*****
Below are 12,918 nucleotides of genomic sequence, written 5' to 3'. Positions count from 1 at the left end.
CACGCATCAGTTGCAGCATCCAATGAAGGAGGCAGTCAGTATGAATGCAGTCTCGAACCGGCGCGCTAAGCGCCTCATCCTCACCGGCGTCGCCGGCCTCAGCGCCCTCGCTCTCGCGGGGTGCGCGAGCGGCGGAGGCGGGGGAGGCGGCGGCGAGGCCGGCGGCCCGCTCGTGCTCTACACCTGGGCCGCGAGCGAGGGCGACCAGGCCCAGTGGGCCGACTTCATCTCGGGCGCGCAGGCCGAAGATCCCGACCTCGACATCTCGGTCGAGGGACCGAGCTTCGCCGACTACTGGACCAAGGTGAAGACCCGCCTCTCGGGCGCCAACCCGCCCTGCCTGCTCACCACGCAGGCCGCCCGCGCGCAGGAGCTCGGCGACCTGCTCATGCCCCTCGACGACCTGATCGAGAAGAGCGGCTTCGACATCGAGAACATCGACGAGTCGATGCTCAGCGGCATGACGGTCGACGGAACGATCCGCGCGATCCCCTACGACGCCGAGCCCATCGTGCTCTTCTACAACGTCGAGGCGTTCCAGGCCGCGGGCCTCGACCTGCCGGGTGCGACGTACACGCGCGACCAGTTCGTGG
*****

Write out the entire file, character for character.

Below are 12,918 nucleotides of genomic sequence, written 5' to 3'. Positions count from 1 at the left end.
CACGCATCAGTTGCAGCATCCAATGAAGGAGGCAGTCAGTATGAATGCAGTCTCGAACCGGCGCGCTAAGCGCCTCATCCTCACCGGCGTCGCCGGCCTCAGCGCCCTCGCTCTCGCGGGGTGCGCGAGCGGCGGAGGCGGGGGAGGCGGCGGCGAGGCCGGCGGCCCGCTCGTGCTCTACACCTGGGCCGCGAGCGAGGGCGACCAGGCCCAGTGGGCCGACTTCATCTCGGGCGCGCAGGCCGAAGATCCCGACCTCGACATCTCGGTCGAGGGACCGAGCTTCGCCGACTACTGGACCAAGGTGAAGACCCGCCTCTCGGGCGCCAACCCGCCCTGCCTGCTCACCACGCAGGCCGCCCGCGCGCAGGAGCTCGGCGACCTGCTCATGCCCCTCGACGACCTGATCGAGAAGAGCGGCTTCGACATCGAGAACATCGACGAGTCGATGCTCAGCGGCATGACGGTCGACGGAACGATCCGCGCGATCCCCTACGACGCCGAGCCCATCGTGCTCTTCTACAACGTCGAGGCGTTCCAGGCCGCGGGCCTCGACCTGCCGGGTGCGACGTACACGCGCGACCAGTTCGTGG